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It’s National Health Care Volunteer Week

Volunteers at Trinity Regional Medical Center make a huge contribution

April 19, 2009
Messenger News

The first thing you notice is a cheerful blue vest. As you get a little closer you spot a warm smile beginning to appear. One step closer and you see bright, caring eyes focused on you. The pace quickens toward you and you are warmly greeted with, ''Hi, how can I help you?'' You feel reassured, less anxious and have met an unexpected friend. You're thinking, ''Wow, help appears almost magically and without asking. This is wonderful!''

This scene repeats itself many times every day at Trinity Regional Medical Center. Trinity volunteers help direct, escort, befriend and offer their special kind of compassion and care to our patients, guests and staff. If you've been to Trinity before you almost certainly will look for a blue vested volunteer to help you.

Our volunteers are here to offer an extra layer of care and support to our patients, visitors and staff. While our volunteers do not perform clinical functions, the work they do allows our staff to provide the medical expertise they are trained to perform. A seemingly simple act of escorting family members allows our nurses to provide continual patient care and keep their focus on our patients.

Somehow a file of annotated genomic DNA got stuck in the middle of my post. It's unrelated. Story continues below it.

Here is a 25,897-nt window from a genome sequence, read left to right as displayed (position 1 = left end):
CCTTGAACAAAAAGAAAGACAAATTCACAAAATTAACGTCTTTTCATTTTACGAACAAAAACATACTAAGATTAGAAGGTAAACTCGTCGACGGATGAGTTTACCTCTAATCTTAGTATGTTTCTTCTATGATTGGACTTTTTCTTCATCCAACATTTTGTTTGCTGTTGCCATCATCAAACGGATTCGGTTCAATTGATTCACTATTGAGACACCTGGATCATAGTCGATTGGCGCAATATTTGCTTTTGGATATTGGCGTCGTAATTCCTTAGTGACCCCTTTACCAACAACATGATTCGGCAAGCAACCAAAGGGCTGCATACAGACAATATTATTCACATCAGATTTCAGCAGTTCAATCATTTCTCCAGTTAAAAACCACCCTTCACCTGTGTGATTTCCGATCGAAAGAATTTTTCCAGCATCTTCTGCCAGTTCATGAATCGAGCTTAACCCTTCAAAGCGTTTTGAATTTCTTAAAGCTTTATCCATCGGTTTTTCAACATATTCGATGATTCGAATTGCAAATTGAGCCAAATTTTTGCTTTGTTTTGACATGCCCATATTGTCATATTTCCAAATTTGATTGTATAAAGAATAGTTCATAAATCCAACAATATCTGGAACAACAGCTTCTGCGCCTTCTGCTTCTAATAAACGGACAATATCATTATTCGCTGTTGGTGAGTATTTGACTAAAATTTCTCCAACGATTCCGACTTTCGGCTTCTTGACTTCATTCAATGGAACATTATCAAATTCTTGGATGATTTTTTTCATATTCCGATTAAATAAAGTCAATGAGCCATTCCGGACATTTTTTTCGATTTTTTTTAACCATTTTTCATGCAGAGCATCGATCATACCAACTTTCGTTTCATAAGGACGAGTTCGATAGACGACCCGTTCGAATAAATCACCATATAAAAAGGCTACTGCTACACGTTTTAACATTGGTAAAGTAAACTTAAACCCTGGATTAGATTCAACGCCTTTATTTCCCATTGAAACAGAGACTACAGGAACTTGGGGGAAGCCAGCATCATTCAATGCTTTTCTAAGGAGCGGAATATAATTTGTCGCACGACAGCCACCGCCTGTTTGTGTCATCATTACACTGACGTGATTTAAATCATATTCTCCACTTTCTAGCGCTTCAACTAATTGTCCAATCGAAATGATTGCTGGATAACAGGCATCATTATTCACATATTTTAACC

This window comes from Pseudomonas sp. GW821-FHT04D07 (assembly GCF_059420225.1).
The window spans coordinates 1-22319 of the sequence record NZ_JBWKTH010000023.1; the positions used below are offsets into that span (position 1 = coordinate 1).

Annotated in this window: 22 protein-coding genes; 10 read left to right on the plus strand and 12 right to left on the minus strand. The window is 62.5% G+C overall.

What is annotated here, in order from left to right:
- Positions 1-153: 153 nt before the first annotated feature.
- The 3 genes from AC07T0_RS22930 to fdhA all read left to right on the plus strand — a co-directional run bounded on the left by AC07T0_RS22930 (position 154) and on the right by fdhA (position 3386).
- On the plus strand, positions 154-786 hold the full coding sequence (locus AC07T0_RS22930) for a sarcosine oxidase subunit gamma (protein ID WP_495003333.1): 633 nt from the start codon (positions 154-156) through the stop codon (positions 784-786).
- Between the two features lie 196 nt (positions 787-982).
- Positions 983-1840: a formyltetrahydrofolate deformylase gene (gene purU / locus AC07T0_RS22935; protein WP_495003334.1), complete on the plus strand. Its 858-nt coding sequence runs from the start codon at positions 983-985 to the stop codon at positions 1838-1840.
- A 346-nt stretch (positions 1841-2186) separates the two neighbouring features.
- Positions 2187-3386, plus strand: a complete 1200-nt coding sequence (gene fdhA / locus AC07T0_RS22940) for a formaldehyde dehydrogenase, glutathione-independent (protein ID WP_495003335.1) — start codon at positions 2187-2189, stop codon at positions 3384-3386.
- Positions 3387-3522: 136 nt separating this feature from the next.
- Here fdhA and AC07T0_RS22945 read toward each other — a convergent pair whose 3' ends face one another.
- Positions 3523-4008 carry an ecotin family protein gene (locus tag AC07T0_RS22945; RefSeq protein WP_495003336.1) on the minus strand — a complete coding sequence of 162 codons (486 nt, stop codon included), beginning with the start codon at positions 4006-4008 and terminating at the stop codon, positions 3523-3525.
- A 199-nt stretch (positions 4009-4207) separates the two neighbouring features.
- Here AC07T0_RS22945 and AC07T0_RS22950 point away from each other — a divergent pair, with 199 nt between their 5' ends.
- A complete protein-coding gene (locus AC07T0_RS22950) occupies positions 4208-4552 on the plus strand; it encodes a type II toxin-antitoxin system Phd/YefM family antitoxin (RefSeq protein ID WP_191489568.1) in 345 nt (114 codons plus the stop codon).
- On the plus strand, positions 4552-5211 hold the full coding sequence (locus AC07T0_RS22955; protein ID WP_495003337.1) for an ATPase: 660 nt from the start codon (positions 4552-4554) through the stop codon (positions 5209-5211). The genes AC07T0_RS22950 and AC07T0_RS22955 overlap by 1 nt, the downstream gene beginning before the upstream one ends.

Simply escorting a guest to their destination is not an insignificant thing. Volunteers have the opportunity to visit, keep a guest or patient's mind off their concerns, ensure they arrive at the right place and quietly show another human that someone cares about them.

Who volunteers?

Trinity Regional Medical Center has volunteers from all walks of life, representing every decade, experience level and education. A common question is, ''Is it necessary to have a medical background to volunteer at Trinity?'' Absolutely not. We have bankers, teachers, farmers, bookkeepers, secretaries, accountants, homemakers, students, Realtors, gardeners, business men and women, and even nurses. Many of these people are retired but not all of them. Everyone over the age of 16 is welcome to complete a volunteer application and every applicant receives a private interview to familiarize them with our program and ensure their purposes are in sync with Trinity's.